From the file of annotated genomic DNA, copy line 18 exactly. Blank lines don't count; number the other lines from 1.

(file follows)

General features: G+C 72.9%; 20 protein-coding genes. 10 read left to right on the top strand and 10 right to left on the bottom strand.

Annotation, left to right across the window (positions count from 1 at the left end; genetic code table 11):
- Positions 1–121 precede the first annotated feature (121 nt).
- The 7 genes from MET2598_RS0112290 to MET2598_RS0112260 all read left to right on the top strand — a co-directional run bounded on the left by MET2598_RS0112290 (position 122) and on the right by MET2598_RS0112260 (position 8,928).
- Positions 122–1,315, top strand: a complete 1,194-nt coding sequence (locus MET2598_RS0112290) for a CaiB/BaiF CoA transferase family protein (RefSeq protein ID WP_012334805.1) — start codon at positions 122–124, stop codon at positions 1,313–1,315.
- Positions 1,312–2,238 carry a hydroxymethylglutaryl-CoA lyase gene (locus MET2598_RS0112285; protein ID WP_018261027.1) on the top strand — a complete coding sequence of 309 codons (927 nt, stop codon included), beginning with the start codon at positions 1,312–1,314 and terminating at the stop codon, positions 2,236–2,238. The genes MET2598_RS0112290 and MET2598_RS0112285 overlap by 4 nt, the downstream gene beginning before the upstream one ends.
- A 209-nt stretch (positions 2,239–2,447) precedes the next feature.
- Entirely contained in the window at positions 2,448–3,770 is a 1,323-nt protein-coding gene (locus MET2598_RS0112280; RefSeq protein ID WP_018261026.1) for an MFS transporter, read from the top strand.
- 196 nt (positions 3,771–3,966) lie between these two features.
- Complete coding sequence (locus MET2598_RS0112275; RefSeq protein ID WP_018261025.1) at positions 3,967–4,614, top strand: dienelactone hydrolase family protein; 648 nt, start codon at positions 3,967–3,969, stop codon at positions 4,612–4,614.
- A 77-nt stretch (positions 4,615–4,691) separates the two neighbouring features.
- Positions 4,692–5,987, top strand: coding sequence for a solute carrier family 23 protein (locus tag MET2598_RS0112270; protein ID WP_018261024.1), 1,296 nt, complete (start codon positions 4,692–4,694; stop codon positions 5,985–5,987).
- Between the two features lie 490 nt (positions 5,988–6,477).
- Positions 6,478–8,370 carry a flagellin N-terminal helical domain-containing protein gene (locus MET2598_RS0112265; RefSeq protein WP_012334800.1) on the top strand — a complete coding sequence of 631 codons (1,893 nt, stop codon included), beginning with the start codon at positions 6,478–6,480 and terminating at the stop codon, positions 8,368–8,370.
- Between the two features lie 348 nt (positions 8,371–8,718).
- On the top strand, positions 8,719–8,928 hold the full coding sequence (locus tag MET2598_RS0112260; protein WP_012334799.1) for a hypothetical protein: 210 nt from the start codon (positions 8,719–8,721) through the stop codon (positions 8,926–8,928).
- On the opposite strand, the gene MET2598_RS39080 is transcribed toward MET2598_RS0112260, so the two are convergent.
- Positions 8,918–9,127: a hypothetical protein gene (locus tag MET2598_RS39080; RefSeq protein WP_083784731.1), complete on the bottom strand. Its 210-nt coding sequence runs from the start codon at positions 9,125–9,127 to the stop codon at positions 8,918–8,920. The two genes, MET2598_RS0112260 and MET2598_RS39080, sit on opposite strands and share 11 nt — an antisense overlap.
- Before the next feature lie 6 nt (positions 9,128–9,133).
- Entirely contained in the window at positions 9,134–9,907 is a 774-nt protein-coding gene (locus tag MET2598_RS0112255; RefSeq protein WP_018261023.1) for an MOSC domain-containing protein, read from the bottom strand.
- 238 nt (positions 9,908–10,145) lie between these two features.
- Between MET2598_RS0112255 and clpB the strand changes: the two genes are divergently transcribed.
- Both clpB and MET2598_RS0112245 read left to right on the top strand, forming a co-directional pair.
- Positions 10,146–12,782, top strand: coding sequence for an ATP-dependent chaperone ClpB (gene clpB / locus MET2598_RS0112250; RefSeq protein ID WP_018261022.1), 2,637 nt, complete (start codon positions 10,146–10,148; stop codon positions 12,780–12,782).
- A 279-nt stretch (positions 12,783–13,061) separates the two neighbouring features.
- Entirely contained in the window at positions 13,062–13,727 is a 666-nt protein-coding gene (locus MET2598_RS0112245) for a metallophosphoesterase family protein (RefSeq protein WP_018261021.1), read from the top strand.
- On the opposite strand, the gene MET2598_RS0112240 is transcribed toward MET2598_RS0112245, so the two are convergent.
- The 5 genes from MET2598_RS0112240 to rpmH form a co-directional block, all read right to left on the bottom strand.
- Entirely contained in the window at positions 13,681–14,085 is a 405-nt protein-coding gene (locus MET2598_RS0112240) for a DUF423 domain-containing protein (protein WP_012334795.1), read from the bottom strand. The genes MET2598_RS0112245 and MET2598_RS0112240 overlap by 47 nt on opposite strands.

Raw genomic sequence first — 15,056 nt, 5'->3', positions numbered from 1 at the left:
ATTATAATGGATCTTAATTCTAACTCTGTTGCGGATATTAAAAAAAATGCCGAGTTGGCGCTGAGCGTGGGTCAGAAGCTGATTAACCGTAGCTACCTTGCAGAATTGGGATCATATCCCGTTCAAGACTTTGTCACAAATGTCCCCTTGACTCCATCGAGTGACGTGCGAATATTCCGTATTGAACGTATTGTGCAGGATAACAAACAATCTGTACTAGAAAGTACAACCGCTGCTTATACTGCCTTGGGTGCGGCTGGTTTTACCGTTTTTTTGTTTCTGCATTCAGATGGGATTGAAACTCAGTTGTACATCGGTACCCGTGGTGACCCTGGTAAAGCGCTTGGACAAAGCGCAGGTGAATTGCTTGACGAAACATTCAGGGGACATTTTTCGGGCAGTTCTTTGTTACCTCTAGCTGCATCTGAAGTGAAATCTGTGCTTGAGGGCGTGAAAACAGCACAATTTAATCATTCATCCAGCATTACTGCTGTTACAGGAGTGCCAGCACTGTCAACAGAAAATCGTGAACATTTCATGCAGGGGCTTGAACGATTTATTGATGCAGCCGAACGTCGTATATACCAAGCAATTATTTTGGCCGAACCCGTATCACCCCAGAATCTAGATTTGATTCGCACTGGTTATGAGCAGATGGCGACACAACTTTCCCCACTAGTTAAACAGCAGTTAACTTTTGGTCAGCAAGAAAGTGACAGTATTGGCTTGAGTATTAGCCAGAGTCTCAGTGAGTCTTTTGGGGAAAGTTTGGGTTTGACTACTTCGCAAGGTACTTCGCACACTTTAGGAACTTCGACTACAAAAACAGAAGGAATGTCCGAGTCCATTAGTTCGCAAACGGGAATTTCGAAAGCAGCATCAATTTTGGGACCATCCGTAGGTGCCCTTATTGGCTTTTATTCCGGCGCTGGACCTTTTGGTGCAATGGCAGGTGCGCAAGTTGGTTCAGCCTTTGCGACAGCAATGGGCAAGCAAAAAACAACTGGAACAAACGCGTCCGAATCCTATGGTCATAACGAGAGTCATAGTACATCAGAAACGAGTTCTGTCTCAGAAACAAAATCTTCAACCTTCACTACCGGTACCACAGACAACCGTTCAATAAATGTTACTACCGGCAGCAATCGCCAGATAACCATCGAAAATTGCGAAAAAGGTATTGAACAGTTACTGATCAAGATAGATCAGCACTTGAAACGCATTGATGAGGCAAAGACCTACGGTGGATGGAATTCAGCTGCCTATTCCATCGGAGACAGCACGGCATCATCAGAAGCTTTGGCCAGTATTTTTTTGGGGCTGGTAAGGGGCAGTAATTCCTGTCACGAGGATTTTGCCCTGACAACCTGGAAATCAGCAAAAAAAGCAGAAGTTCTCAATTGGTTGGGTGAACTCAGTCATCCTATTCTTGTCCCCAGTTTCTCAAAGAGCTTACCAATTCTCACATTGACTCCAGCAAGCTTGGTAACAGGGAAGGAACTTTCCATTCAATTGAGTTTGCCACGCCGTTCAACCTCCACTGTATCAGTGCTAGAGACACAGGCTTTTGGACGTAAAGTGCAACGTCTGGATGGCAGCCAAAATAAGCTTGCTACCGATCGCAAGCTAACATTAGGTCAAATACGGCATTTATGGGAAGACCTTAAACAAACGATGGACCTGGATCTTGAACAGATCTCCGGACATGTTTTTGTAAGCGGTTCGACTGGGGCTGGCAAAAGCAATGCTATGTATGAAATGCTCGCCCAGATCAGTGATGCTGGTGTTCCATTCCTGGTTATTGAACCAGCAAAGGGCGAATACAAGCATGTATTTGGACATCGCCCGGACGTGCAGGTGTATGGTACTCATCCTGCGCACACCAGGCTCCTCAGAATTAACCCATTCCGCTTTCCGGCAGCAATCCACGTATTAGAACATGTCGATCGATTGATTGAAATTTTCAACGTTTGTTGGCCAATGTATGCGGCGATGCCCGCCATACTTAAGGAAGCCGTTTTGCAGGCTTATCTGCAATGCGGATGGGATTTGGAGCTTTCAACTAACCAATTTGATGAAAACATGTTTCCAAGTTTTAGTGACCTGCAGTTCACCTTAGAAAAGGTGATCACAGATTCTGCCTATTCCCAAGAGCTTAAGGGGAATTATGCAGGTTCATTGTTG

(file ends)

- Positions 8,918–9,127: a hypothetical protein gene (locus tag MET2598_RS39080; RefSeq protein WP_083784731.1), complete on the bottom strand. Its 210-nt coding sequence runs from the start codon at positions 9,125–9,127 to the stop codon at positions 8,918–8,920. The two genes, MET2598_RS0112260 and MET2598_RS39080, sit on opposite strands and share 11 nt — an antisense overlap.